Qualcomm Wants Samsung, Apple to Turn Over Documents
The chip maker is asking a U.S. court to order seven tech vendors to turn over evidence they gave South Korean regulators probing antitrust charges.Qualcomm for more than a year has been the target of investigations in several countries over its licensing practices, and now the chip maker reportedly is pushing back at some of the tech vendors officials believe helped spark a probe in South Korea. The company is asking a federal court to force seven vendors to produce any documentation they may have provided to South Korean antitrust regulators in connection with the investigation. The request highlights the tangled relationships between some of the players. For example, both Samsung Electronics and manufacturers that make Apple products are rivals, but at the same time, they also are key customers of Qualcomm. According to the Wall Street Journal, Samsung and the Apple manufacturers accounted for more than 10 percent of Qualcomm's revenues in the most recent fiscal year. In all, Qualcomm—the world's top mobile-chip vendor—is asking a U.S. District Court in California for the authority to get documents and other evidence that may have been supplied by the seven companies, which include not only Samsung and Apple, but also Intel, Broadcom, Texas Instruments, Via Technologies and MediaTek. Samsung and Apple also make their own ARM-based systems-on-a-chip (SoCs); the others make processors that are used in other mobile phones. In papers filed with the court last week, Qualcomm officials said they want the information from the other vendors to help them prepare for hearings that will be used as part of the investigation by regulators at the Korea Fair Trade Commission. The officials reportedly said that the seven vendors named in the filings had given evidence to the South Korean regulatory body, which is keeping them confidential. So Qualcomm is hoping to get copies of the evidence by having a U.S. court order the vendors to hand them over.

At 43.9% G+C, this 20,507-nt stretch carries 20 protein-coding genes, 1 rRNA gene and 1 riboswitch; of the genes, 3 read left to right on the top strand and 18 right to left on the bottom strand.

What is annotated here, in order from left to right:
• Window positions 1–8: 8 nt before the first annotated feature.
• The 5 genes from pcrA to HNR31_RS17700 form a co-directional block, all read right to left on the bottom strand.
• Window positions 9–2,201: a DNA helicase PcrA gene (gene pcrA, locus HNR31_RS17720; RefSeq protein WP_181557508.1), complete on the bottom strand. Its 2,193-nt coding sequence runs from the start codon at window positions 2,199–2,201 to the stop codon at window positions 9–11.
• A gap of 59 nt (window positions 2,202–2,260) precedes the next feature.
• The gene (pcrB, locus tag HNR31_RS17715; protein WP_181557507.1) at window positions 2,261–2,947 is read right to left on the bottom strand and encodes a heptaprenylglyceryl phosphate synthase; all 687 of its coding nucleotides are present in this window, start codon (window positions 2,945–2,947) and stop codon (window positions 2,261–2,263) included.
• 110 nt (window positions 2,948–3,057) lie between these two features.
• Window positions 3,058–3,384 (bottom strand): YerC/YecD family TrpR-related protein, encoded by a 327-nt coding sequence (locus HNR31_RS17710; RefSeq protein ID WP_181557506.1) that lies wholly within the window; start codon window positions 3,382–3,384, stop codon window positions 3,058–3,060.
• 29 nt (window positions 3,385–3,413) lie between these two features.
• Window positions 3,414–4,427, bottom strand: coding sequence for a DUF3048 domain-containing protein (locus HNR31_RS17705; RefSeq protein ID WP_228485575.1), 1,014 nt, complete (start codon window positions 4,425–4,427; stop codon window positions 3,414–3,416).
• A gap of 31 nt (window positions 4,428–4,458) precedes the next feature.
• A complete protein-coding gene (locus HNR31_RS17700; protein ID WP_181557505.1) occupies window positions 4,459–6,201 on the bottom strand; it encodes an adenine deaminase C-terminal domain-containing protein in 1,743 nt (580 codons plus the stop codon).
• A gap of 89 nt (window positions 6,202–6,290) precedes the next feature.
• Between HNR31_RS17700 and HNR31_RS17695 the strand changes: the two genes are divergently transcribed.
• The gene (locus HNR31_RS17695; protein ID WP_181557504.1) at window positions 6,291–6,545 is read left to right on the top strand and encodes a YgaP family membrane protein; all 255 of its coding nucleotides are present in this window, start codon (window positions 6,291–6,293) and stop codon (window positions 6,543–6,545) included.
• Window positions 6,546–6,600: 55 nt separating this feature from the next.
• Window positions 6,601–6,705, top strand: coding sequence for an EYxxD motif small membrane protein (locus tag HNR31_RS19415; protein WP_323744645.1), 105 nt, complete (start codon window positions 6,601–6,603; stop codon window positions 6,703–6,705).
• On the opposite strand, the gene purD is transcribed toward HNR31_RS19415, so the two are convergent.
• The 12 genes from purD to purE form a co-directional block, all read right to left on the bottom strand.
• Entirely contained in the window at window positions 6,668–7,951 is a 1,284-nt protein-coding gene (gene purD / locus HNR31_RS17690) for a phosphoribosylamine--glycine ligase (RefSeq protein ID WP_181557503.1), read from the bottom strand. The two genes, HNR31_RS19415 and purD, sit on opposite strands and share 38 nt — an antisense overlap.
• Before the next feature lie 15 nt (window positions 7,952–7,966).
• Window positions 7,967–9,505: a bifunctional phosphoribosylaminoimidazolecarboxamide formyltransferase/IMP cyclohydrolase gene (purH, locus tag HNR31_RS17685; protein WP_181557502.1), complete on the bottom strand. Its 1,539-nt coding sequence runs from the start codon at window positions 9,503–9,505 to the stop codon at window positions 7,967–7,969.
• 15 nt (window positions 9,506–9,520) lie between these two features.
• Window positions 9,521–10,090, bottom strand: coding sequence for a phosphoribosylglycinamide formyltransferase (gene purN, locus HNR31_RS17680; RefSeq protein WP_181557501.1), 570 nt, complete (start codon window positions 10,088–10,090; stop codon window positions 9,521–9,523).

Qualcomm officials announced in November that the company is being investigated by the Korea Fair Trade Commission, which is saying the company's licensing practices violate competition laws in the country. The regulatory agency is arguing with Qualcomm's practice of licensing patents to the value of the mobile device while requiring that chip customers be licensed to its intellectual property.